Dijon, capital of Burgundy, was once considered a quaint but rather sleepy provincial city with a proud history and a reputation for traditional, hearty food. But under the direction of Mayor François Rebsamen the last decade has seen something of a transformation. Today the city boasts a vibrant cultural scene which challenges the old perceptions of bourgeois conservatism head-on. Inevitably, many visitors will prefer the appeal of the historic centre, to wander through its old streets and emerge at the spectacular focal point of the renaissance Ducal Palace.
However, there are now such rival attractions as the new contemporary art space at Le Consortium, which is a hub of Dijon’s burgeoning art scene, and no less than four Michelin-starred restaurants. And there are other encouraging signs of cultural and architectural re-birth: a shiny new tram system, traffic reduction measures in the city centre and the pedestrianisation of important public spaces.
Add in a kaleidoscope of new cultural events and some impressively eco-friendly buildings and you have a very different, more cosmopolitan vibe than in the past. Consequently, there’s never been a better time to visit or re-visit this iconic French city.
Exploring the Old City
Little architecture survives from the time of the great Dukes of Valois but the Tower of Philippe le Bon, which dates from 1460, is an impressive exception. This is the perfect spot to get your bearings because, after you have climbed the 316 steps to the top, you’ll be rewarded with panoramic views of the city and its many attractions.
The next stop is the immaculately preserved Palace of the Dukes and Estates of Burgundy, which stands proudly in the Place de la Libération. This grand space houses the town hall and the Musée des Beaux-Arts de Dijon, a must-visit treasure trove of many fine paintings, drawings, sculpture and decorative arts, from Egyptian times to the 20th century. Afterwards, you can rest your museum-weary feet either at the on-site courtyard restaurant or at one of the cafe terraces on the Place de la Libération, which is newly-pedestrianised and blanketed with white Comblanchien stone.
One simple pleasure is to meander through the romantic cobbled streets of the old quarter, with their picturesque half-timbered buildings. Look up to see the famous toits Bourguignons, the polychrome terracotta-glazed roof tiles arranged in geometric patterns. A great example is the Hôtel de Vogüé, which is one of the city’s many 17th- and 18th-century hôtel particuliers.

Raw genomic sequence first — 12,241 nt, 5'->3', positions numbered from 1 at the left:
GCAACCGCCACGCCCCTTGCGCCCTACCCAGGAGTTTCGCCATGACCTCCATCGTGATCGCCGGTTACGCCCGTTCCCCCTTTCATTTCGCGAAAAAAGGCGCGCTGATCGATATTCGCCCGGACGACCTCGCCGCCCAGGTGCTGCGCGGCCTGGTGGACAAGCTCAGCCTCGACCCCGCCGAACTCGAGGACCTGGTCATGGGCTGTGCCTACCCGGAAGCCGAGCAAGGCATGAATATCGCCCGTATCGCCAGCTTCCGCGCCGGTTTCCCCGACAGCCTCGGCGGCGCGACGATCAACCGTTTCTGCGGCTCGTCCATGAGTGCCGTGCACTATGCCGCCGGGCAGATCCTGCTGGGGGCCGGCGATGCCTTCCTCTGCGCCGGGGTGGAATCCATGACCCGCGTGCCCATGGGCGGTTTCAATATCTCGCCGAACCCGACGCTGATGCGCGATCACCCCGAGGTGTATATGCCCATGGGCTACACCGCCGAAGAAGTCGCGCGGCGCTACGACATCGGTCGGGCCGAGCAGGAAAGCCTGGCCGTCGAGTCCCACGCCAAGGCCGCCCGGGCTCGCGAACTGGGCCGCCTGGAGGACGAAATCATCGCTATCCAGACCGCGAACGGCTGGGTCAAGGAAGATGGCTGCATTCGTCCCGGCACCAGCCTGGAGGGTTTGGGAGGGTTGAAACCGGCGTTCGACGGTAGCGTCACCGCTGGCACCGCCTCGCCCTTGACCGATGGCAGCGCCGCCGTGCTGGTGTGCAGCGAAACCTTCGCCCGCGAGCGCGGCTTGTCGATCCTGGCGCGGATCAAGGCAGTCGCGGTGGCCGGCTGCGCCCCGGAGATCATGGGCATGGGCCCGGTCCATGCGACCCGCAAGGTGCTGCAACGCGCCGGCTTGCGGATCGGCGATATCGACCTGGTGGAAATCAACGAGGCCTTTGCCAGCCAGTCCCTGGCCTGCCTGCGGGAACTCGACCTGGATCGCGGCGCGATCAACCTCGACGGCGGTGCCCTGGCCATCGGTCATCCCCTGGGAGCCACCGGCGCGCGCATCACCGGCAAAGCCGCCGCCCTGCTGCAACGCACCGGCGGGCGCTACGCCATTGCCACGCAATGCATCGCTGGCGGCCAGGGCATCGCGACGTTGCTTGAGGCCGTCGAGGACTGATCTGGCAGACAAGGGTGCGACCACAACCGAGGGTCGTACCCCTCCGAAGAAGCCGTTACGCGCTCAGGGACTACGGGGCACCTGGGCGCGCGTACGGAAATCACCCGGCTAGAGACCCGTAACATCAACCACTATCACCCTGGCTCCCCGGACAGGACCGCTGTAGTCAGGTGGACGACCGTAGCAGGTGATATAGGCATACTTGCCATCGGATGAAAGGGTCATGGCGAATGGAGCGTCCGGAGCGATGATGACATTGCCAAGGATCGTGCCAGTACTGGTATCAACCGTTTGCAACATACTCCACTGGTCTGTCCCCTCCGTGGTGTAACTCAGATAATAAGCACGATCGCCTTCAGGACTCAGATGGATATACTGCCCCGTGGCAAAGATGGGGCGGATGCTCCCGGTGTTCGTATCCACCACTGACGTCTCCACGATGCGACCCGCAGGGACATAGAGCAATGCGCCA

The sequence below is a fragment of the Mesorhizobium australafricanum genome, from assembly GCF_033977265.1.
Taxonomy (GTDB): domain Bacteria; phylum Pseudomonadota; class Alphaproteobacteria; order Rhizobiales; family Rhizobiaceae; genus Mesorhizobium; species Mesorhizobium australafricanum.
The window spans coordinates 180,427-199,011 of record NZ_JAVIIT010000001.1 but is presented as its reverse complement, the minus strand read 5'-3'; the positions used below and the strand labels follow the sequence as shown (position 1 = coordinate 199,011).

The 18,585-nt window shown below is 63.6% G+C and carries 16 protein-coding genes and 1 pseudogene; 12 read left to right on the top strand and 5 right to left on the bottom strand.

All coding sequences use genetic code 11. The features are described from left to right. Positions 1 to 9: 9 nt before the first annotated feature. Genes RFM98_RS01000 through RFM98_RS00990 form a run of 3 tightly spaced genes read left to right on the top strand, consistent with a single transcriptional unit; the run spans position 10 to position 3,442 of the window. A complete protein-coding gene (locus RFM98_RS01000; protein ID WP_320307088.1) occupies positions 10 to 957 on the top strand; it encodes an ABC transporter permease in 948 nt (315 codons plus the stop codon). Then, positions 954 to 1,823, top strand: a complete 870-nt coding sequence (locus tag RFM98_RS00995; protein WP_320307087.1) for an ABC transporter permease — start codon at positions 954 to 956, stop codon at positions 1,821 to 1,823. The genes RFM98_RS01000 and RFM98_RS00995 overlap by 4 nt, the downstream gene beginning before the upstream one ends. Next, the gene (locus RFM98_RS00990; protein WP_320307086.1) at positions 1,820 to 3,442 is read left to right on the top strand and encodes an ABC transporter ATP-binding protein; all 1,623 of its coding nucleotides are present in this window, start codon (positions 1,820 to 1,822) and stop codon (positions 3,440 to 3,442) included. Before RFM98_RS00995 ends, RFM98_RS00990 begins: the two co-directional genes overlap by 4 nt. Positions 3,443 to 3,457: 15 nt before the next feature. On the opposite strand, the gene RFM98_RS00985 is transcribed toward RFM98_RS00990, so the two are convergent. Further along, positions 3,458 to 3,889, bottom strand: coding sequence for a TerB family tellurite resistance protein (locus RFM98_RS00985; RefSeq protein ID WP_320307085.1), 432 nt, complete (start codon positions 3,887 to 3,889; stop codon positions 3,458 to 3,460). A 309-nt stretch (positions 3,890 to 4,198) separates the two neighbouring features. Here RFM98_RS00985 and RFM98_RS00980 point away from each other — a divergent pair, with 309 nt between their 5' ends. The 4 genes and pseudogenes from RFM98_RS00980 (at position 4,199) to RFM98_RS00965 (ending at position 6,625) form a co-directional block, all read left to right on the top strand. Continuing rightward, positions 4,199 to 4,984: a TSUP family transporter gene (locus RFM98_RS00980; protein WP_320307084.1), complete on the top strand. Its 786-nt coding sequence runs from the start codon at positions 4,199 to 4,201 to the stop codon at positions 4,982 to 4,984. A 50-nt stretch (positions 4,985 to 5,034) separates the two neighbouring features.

Follow the Rue de la Chouette to discover charming antique shops and, soon enough, you’ll catch a glimpse of the Notre Dame Cathedral. A visit to Notre Dame in Dijon means you have journeyed even further back in time to the era of the majestic Gothic cathedrals. Work on this architectural masterpiece began in 1230AD, during the time of the Burgundian Duke Hugh IV. Within the cathedral sits the statue of the virgin, Notre Dame d’Espoir. In September 1944, when Dijon was still stubbornly occupied by the Germans, a ceremony took place at Notre Dame which saw the then Bishop of Dijon make a public plea to the virgin to protect the town. Amazingly, that same night and the next day, under pressure from French forces, the Germans abandoned the city.
Hearty Fare to Haut Cuisine
Good food made from fresh local ingredients is at the heart of Burgundian gastronomy so where better than the region’s capital city to indulge yourself? Even if you don’t have time and space to cook for yourself, a visit to the wonderful covered market at Les Halles, with its vaulted ceiling by a certain Monsieur Gustave Eiffel, will set your taste buds tingling. Dijon’s fabled local produce includes truffles, Bassou snails, rosette salami, Bresse chicken, Gatinais honey, Charolais beef, Epoisses cheeses and pain d’épices.
Once your appetite is whetted, there are numerous excellent city-centre restaurants serving traditional Burgundian cuisine, such as coq au vin, boeuf bourguignon and oeufs en mourette. If your budget allows, then Dijon’s aforementioned Michelin-starred establishments offer more refined fare. Of course, it would be a shame not to start your meal with a Kir Royale – named after Canon Félix Kir, a hero of the French Resistance during World War 2 and Dijon’s mayor from 1945 to 1968.
To follow, well, we hear that the local red and white wines are quite good!
On the Culture Trail
With its new-found zest, there is always something going on in the city – visit the Dijon Tourism website for an up-to-date guide to events and festivals. Each summer, the city resounds to the beat of free concerts. Folk and jazz enthusiasts will enjoy concerts in the parks and gardens during June’s 40th Estivade event, while July 3-5 brings the 9th Festival Dièse of multi-media, multi-disciplinary art and music in the historic part of the city. September sees the famous flea market, and come October it’s time for the vendange and a chance to venture out and follow the Route des Grand Crus wine trail.
Last but not least, leave space in your bags for local souvenirs that your friends and family will love – a bottle of crème de cassis de Dijon, the classy blackcurrant livener for a dry white wine or with Champagne in a Kir Royale, and a jar of world famous moutarde de Dijon.
From France Today Magazine
Guy travelled by train to Dijon with thanks to www.voyages-sncf.com
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